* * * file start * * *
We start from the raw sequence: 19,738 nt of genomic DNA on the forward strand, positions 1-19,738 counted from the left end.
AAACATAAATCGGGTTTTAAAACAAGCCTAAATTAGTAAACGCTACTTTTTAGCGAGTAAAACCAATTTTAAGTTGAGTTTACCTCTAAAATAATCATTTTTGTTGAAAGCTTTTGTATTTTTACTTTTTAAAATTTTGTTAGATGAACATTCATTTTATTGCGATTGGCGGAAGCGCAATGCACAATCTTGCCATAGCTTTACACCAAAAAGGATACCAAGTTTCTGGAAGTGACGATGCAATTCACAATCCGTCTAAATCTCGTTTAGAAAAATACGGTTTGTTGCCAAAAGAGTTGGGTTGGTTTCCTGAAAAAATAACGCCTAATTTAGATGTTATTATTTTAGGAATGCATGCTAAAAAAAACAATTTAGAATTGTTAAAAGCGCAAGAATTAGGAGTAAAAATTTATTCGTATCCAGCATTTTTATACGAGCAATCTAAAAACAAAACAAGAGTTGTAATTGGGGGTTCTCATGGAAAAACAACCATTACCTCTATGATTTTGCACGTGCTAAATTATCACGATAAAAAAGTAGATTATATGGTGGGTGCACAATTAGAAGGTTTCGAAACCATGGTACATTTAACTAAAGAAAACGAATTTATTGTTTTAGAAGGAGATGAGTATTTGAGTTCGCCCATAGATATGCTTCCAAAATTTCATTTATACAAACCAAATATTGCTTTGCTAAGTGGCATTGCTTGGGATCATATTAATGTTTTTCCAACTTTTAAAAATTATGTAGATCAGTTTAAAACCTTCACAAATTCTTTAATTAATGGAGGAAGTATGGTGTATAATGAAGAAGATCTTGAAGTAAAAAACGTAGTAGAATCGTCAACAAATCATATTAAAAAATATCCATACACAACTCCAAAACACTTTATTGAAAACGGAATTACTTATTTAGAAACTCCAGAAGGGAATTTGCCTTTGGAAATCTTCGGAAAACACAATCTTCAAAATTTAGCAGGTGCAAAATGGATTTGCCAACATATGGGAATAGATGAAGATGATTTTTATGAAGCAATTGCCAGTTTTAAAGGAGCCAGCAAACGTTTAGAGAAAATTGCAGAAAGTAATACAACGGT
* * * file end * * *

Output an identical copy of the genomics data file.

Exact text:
We start from the raw sequence: 19,738 nt of genomic DNA on the forward strand, positions 1-19,738 counted from the left end.
AAACATAAATCGGGTTTTAAAACAAGCCTAAATTAGTAAACGCTACTTTTTAGCGAGTAAAACCAATTTTAAGTTGAGTTTACCTCTAAAATAATCATTTTTGTTGAAAGCTTTTGTATTTTTACTTTTTAAAATTTTGTTAGATGAACATTCATTTTATTGCGATTGGCGGAAGCGCAATGCACAATCTTGCCATAGCTTTACACCAAAAAGGATACCAAGTTTCTGGAAGTGACGATGCAATTCACAATCCGTCTAAATCTCGTTTAGAAAAATACGGTTTGTTGCCAAAAGAGTTGGGTTGGTTTCCTGAAAAAATAACGCCTAATTTAGATGTTATTATTTTAGGAATGCATGCTAAAAAAAACAATTTAGAATTGTTAAAAGCGCAAGAATTAGGAGTAAAAATTTATTCGTATCCAGCATTTTTATACGAGCAATCTAAAAACAAAACAAGAGTTGTAATTGGGGGTTCTCATGGAAAAACAACCATTACCTCTATGATTTTGCACGTGCTAAATTATCACGATAAAAAAGTAGATTATATGGTGGGTGCACAATTAGAAGGTTTCGAAACCATGGTACATTTAACTAAAGAAAACGAATTTATTGTTTTAGAAGGAGATGAGTATTTGAGTTCGCCCATAGATATGCTTCCAAAATTTCATTTATACAAACCAAATATTGCTTTGCTAAGTGGCATTGCTTGGGATCATATTAATGTTTTTCCAACTTTTAAAAATTATGTAGATCAGTTTAAAACCTTCACAAATTCTTTAATTAATGGAGGAAGTATGGTGTATAATGAAGAAGATCTTGAAGTAAAAAACGTAGTAGAATCGTCAACAAATCATATTAAAAAATATCCATACACAACTCCAAAACACTTTATTGAAAACGGAATTACTTATTTAGAAACTCCAGAAGGGAATTTGCCTTTGGAAATCTTCGGAAAACACAATCTTCAAAATTTAGCAGGTGCAAAATGGATTTGCCAACATATGGGAATAGATGAAGATGATTTTTATGAAGCAATTGCCAGTTTTAAAGGAGCCAGCAAACGTTTAGAGAAAATTGCAGAAAGTAATACAACGGT